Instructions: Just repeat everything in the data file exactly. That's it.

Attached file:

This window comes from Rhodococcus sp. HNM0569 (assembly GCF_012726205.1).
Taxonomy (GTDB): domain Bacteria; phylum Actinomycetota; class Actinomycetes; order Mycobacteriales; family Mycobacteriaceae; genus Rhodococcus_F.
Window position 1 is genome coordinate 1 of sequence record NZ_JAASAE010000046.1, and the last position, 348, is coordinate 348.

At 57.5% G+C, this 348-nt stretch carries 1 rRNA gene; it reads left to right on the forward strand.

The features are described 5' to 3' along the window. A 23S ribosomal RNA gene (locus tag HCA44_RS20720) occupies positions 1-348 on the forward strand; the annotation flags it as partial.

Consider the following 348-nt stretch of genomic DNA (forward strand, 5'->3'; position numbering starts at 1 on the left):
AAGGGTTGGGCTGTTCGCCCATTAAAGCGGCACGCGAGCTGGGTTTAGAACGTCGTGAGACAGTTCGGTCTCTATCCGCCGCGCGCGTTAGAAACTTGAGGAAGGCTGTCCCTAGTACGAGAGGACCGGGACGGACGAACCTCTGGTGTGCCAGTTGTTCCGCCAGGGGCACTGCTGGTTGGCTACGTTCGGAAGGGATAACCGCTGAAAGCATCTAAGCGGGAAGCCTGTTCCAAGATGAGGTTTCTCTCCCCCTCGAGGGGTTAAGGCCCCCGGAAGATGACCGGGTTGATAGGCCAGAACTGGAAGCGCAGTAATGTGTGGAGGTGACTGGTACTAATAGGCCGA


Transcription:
This window comes from Rhodococcus sp. HNM0569 (assembly GCF_012726205.1).
Taxonomy (GTDB): domain Bacteria; phylum Actinomycetota; class Actinomycetes; order Mycobacteriales; family Mycobacteriaceae; genus Rhodococcus_F.
Window position 1 is genome coordinate 1 of sequence record NZ_JAASAE010000046.1, and the last position, 348, is coordinate 348.

At 57.5% G+C, this 348-nt stretch carries 1 rRNA gene; it reads left to right on the forward strand.

The features are described 5' to 3' along the window. A 23S ribosomal RNA gene (locus tag HCA44_RS20720) occupies positions 1-348 on the forward strand; the annotation flags it as partial.

Consider the following 348-nt stretch of genomic DNA (forward strand, 5'->3'; position numbering starts at 1 on the left):
AAGGGTTGGGCTGTTCGCCCATTAAAGCGGCACGCGAGCTGGGTTTAGAACGTCGTGAGACAGTTCGGTCTCTATCCGCCGCGCGCGTTAGAAACTTGAGGAAGGCTGTCCCTAGTACGAGAGGACCGGGACGGACGAACCTCTGGTGTGCCAGTTGTTCCGCCAGGGGCACTGCTGGTTGGCTACGTTCGGAAGGGATAACCGCTGAAAGCATCTAAGCGGGAAGCCTGTTCCAAGATGAGGTTTCTCTCCCCCTCGAGGGGTTAAGGCCCCCGGAAGATGACCGGGTTGATAGGCCAGAACTGGAAGCGCAGTAATGTGTGGAGGTGACTGGTACTAATAGGCCGA